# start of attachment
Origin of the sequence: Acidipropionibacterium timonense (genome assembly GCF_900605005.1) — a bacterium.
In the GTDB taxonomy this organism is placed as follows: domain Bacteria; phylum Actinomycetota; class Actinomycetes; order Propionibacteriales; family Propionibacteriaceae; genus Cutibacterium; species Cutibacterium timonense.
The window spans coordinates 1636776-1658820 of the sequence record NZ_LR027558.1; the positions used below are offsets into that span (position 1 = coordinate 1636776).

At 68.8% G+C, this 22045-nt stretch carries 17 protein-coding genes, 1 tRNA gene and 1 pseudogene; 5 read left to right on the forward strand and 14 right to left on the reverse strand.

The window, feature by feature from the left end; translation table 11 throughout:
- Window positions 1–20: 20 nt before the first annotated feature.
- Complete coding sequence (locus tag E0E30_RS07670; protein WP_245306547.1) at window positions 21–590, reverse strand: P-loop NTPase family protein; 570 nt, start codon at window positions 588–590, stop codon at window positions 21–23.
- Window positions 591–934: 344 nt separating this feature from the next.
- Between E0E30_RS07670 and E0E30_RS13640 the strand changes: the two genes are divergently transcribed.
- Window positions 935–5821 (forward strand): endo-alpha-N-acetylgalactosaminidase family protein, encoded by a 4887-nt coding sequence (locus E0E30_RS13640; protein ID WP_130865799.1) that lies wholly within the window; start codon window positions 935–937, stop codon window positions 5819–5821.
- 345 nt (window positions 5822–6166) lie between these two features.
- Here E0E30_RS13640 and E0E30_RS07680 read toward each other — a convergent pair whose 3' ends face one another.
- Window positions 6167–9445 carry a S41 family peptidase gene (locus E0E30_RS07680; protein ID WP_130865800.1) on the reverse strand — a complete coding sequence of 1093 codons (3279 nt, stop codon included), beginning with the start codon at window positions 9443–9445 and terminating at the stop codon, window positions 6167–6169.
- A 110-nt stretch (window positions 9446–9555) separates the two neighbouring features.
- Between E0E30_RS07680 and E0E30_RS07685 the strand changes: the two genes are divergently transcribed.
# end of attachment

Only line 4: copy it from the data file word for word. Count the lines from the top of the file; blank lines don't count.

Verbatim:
At 68.8% G+C, this 22045-nt stretch carries 17 protein-coding genes, 1 tRNA gene and 1 pseudogene; 5 read left to right on the forward strand and 14 right to left on the reverse strand.